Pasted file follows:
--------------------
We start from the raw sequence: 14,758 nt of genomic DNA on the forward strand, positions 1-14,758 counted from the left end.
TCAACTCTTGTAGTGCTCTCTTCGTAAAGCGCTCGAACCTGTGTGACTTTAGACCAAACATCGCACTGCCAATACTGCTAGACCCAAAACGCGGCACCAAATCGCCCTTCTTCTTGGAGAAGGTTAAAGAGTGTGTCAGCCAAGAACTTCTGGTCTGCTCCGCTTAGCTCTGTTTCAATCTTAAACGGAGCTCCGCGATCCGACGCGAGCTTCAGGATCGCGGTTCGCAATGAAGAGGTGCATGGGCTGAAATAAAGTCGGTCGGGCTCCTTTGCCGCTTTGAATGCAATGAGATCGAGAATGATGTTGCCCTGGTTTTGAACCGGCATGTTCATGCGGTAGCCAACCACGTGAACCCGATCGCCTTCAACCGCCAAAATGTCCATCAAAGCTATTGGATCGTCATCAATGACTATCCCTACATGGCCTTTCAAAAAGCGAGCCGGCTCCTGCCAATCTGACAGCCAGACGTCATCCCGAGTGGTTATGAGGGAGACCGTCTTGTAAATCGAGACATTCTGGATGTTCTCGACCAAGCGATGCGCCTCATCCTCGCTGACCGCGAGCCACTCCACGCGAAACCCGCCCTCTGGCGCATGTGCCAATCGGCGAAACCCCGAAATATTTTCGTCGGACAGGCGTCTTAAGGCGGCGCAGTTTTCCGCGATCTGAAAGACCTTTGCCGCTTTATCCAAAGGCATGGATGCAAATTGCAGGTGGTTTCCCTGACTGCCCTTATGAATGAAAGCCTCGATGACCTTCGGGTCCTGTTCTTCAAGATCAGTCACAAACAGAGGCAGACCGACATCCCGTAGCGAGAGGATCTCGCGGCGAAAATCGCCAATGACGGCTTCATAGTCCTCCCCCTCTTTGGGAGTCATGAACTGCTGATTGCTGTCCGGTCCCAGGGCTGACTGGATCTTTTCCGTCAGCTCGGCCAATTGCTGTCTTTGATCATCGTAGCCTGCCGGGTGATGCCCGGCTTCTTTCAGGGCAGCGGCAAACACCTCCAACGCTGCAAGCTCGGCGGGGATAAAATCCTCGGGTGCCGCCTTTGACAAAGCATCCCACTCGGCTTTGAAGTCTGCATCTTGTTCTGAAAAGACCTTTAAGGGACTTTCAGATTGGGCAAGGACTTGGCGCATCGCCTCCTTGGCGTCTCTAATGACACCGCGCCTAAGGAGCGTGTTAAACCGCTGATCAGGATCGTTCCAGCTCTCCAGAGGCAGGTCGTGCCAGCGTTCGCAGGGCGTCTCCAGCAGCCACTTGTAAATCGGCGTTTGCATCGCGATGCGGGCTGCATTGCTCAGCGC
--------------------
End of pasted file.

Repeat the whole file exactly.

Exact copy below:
We start from the raw sequence: 14,758 nt of genomic DNA on the forward strand, positions 1-14,758 counted from the left end.
TCAACTCTTGTAGTGCTCTCTTCGTAAAGCGCTCGAACCTGTGTGACTTTAGACCAAACATCGCACTGCCAATACTGCTAGACCCAAAACGCGGCACCAAATCGCCCTTCTTCTTGGAGAAGGTTAAAGAGTGTGTCAGCCAAGAACTTCTGGTCTGCTCCGCTTAGCTCTGTTTCAATCTTAAACGGAGCTCCGCGATCCGACGCGAGCTTCAGGATCGCGGTTCGCAATGAAGAGGTGCATGGGCTGAAATAAAGTCGGTCGGGCTCCTTTGCCGCTTTGAATGCAATGAGATCGAGAATGATGTTGCCCTGGTTTTGAACCGGCATGTTCATGCGGTAGCCAACCACGTGAACCCGATCGCCTTCAACCGCCAAAATGTCCATCAAAGCTATTGGATCGTCATCAATGACTATCCCTACATGGCCTTTCAAAAAGCGAGCCGGCTCCTGCCAATCTGACAGCCAGACGTCATCCCGAGTGGTTATGAGGGAGACCGTCTTGTAAATCGAGACATTCTGGATGTTCTCGACCAAGCGATGCGCCTCATCCTCGCTGACCGCGAGCCACTCCACGCGAAACCCGCCCTCTGGCGCATGTGCCAATCGGCGAAACCCCGAAATATTTTCGTCGGACAGGCGTCTTAAGGCGGCGCAGTTTTCCGCGATCTGAAAGACCTTTGCCGCTTTATCCAAAGGCATGGATGCAAATTGCAGGTGGTTTCCCTGACTGCCCTTATGAATGAAAGCCTCGATGACCTTCGGGTCCTGTTCTTCAAGATCAGTCACAAACAGAGGCAGACCGACATCCCGTAGCGAGAGGATCTCGCGGCGAAAATCGCCAATGACGGCTTCATAGTCCTCCCCCTCTTTGGGAGTCATGAACTGCTGATTGCTGTCCGGTCCCAGGGCTGACTGGATCTTTTCCGTCAGCTCGGCCAATTGCTGTCTTTGATCATCGTAGCCTGCCGGGTGATGCCCGGCTTCTTTCAGGGCAGCGGCAAACACCTCCAACGCTGCAAGCTCGGCGGGGATAAAATCCTCGGGTGCCGCCTTTGACAAAGCATCCCACTCGGCTTTGAAGTCTGCATCTTGTTCTGAAAAGACCTTTAAGGGACTTTCAGATTGGGCAAGGACTTGGCGCATCGCCTCCTTGGCGTCTCTAATGACACCGCGCCTAAGGAGCGTGTTAAACCGCTGATCAGGATCGTTCCAGCTCTCCAGAGGCAGGTCGTGCCAGCGTTCGCAGGGCGTCTCCAGCAGCCACTTGTAAATCGGCGTTTGCATCGCGATGCGGGCTGCATTGCTCAGCGC